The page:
3. We all hold diverging views of ourselves, which is not a problem on its own, but when it starts to affects how we relate with each other, then it becomes a big problem. The more we highlight these differences, the less our chances of integrating and cooperating as one. This only makes it more important to dwell on the factors that bind us all together as one GIANT AFRICA.

When it is all said and done, all this high-level talk about regional and sub-regional integration boils down to you and I, and how we relate amongst ourselves on a daily basis. My mindset has completely changed, as I am now more open to meeting other Africans, especially when outside Africa, for who they are, and who they can become, not where they are from or how they appear.

Photo Credit: Dreamstime | Paffy1969


  1. pj

    February 13, 2015 at 3:27 pm

    and as Africans , no one has read or commented on the post, since its not gossip anyway

    • ocean beauty

      February 13, 2015 at 5:22 pm

      Maybe because some of us have not stayed outside Nigeria. Na play I dey oh

  2. Abena

    February 13, 2015 at 4:26 pm

    Interesting and very intellectual article…

  3. June

    February 13, 2015 at 4:56 pm

    Good insight Mma

  4. Chinyere

    February 13, 2015 at 5:06 pm

    Very intersting and well written article

  5. Mary129

    February 13, 2015 at 5:08 pm

    Great article. I agree African’s need to unite and focus on our similarities and NOT differences.

  6. Awa

    February 13, 2015 at 5:10 pm

    Thank you for this, very point on and well articulated, We Africans need to do better.

  7. nikky

    February 13, 2015 at 5:45 pm

    I thought about this issue recently. I was in a taxi here in Montreal with a chatty driver. He said he was from Algeria and I told him I’m Nigerian and he was the first to call me his sister cuz we are Africans. It was nice to have that sense of community and it pointed even to my own bias of thinking of sub-saharan Africans as real Africans and the north as middle east extension.

    • chi-e-z

      February 13, 2015 at 10:38 pm

      hmm that’s the first I’ve heard of an Algerian claiming to be African. Had such a not so good experience with one in D.C. I just assumed none of them even claim being African.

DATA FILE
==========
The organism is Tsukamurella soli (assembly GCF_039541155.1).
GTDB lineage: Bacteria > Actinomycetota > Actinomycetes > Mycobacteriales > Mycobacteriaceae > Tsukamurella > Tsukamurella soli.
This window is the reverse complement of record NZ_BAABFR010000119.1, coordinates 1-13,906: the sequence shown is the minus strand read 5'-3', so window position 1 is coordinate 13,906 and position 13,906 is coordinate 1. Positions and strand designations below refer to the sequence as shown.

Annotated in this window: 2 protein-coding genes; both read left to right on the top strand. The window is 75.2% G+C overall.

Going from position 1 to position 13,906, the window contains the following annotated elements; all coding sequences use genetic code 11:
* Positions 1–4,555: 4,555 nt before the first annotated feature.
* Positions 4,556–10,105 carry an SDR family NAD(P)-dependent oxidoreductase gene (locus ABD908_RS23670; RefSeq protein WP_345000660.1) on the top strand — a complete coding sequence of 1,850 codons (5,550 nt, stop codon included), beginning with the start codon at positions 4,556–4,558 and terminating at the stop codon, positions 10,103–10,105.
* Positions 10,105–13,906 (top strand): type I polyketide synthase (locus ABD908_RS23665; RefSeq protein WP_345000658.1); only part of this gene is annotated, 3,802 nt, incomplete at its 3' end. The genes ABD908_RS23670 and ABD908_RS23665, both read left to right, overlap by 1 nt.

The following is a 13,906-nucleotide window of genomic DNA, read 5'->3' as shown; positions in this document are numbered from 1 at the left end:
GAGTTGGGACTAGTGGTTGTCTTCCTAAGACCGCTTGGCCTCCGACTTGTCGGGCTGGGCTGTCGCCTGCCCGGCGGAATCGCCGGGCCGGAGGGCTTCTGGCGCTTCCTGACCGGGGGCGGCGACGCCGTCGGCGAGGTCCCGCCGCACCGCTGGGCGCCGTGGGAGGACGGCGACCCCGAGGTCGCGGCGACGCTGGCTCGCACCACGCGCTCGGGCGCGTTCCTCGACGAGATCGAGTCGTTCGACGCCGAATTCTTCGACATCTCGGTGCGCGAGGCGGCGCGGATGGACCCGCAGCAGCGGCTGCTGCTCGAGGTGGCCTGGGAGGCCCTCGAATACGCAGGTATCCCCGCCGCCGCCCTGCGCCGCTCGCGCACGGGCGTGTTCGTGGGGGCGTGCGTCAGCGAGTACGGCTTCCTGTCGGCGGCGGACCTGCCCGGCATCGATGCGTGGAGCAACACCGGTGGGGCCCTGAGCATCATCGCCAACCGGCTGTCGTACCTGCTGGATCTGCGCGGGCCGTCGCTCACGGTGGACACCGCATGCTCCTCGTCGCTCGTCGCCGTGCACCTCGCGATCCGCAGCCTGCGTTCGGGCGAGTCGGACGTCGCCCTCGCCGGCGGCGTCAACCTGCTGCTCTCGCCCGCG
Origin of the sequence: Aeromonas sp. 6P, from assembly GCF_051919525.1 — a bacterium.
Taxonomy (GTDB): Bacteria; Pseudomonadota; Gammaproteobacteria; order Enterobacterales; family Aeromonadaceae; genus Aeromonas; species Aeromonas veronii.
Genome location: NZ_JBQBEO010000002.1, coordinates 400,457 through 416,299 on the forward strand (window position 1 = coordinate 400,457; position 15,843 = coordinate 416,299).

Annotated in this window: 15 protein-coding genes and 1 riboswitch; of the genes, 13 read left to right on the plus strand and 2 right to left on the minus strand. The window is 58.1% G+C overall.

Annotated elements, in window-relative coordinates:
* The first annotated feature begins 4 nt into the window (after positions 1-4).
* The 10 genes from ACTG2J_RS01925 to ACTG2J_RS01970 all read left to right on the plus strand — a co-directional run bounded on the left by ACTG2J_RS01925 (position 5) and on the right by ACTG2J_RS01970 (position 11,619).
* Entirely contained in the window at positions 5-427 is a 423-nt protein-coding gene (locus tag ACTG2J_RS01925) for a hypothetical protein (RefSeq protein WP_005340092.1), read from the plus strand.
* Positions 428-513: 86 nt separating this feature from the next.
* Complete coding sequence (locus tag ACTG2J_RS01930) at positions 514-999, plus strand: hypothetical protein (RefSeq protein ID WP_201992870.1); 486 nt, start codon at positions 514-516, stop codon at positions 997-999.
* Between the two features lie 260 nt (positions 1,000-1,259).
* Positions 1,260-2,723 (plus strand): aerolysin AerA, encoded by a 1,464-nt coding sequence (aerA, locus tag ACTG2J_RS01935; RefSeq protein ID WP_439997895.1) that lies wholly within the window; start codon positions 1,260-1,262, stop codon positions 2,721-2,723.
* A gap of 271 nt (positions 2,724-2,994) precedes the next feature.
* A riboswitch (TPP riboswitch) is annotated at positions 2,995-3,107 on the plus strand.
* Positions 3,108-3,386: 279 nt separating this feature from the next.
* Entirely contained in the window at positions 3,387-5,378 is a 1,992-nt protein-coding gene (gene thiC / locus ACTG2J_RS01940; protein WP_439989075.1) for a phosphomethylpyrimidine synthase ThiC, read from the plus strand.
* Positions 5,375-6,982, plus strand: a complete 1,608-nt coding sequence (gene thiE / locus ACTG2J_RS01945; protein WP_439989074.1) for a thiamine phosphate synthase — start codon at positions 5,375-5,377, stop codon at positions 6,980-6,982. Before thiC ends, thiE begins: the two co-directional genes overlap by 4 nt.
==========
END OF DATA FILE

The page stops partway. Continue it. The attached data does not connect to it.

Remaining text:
8. Blue

    February 13, 2015 at 5:46 pm

    @pj.. you might want to consider that people are not commenting because they cannot relate??
    African men in Europe not properly/formally attired? that should be Paris only or any other Francophone Europe.
    I live in Cote d’Ivoire and I can relate to this article as I have met many French men and women with their high-horse attitude, despite being in Africa o!
    I also have lived in Anglo-phone Europe and i have seen many African men at the same level with their European counterparts………In short, the article is very relative.

  9. Anon

    February 13, 2015 at 5:52 pm

    Diversity and multiculturalism in a continent! With these, it is nigh on impossible for integration to take place.
    Also, the colonial masters played a huge role in the lack of integration – French, English, Belgian, Dutch, Spanish, Portuguese…(this ties in with your classroom experience.)

    “It also made me wonder whether South Africans also see themselves as more ‘different’ from the rest of Africa.”
    Technologically, yes. Having Nelson Mandela, yes. The Rainbow nation, yes.
    What of the North Africans? They are worse. They are only Africans by geography and when it is time for football tournaments. Everything else, they are culturally, socio-economically and religiously Arab.

    “all this high-level talk about regional and sub-regional integration boils down to you and I.”
    It’s much bigger than you and I.
    Let’s start with for example, football matches. You know what goes on there and the kind of beef that erupts.

    “A lot of Africans are not African enough”
    Travelling around Africa won’t make you more African. It will just make you a traveller. It also depends on what people’s interests are. If it is just to travel to lounge on the beach, swim and hang around in a hotel, that’s not integration.

    “Africans (myself included) within Paris, and in other parts of the world need to make more effort to reach out to one another.”